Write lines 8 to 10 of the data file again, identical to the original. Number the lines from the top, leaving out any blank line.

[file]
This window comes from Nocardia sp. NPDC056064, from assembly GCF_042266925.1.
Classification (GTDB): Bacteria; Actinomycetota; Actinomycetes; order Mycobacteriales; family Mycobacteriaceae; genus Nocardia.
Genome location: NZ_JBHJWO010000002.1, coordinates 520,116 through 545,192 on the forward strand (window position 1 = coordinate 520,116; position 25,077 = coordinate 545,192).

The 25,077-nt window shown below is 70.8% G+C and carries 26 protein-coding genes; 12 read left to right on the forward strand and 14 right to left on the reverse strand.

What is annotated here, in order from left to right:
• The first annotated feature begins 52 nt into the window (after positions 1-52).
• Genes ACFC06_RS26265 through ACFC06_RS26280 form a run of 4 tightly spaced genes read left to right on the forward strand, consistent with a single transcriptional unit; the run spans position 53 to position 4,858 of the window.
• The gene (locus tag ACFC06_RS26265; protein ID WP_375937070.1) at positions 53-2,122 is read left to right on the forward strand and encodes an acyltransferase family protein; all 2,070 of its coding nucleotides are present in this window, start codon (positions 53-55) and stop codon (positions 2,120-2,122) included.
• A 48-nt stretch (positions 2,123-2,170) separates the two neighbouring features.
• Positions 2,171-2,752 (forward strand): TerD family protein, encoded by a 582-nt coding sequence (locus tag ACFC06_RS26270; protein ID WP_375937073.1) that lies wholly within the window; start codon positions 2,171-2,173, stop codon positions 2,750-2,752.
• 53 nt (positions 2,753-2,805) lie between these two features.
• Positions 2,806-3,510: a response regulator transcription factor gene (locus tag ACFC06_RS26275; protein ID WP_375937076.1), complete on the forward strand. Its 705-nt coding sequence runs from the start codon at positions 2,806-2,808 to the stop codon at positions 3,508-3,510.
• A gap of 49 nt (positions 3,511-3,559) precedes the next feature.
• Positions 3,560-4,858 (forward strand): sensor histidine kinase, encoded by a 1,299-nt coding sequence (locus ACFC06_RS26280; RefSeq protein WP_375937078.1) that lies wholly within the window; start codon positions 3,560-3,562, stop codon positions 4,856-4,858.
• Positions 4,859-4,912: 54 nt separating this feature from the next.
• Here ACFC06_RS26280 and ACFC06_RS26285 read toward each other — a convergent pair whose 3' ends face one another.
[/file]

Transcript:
• The gene (locus tag ACFC06_RS26265; protein ID WP_375937070.1) at positions 53-2,122 is read left to right on the forward strand and encodes an acyltransferase family protein; all 2,070 of its coding nucleotides are present in this window, start codon (positions 53-55) and stop codon (positions 2,120-2,122) included.
• A 48-nt stretch (positions 2,123-2,170) separates the two neighbouring features.
• Positions 2,171-2,752 (forward strand): TerD family protein, encoded by a 582-nt coding sequence (locus tag ACFC06_RS26270; protein ID WP_375937073.1) that lies wholly within the window; start codon positions 2,171-2,173, stop codon positions 2,750-2,752.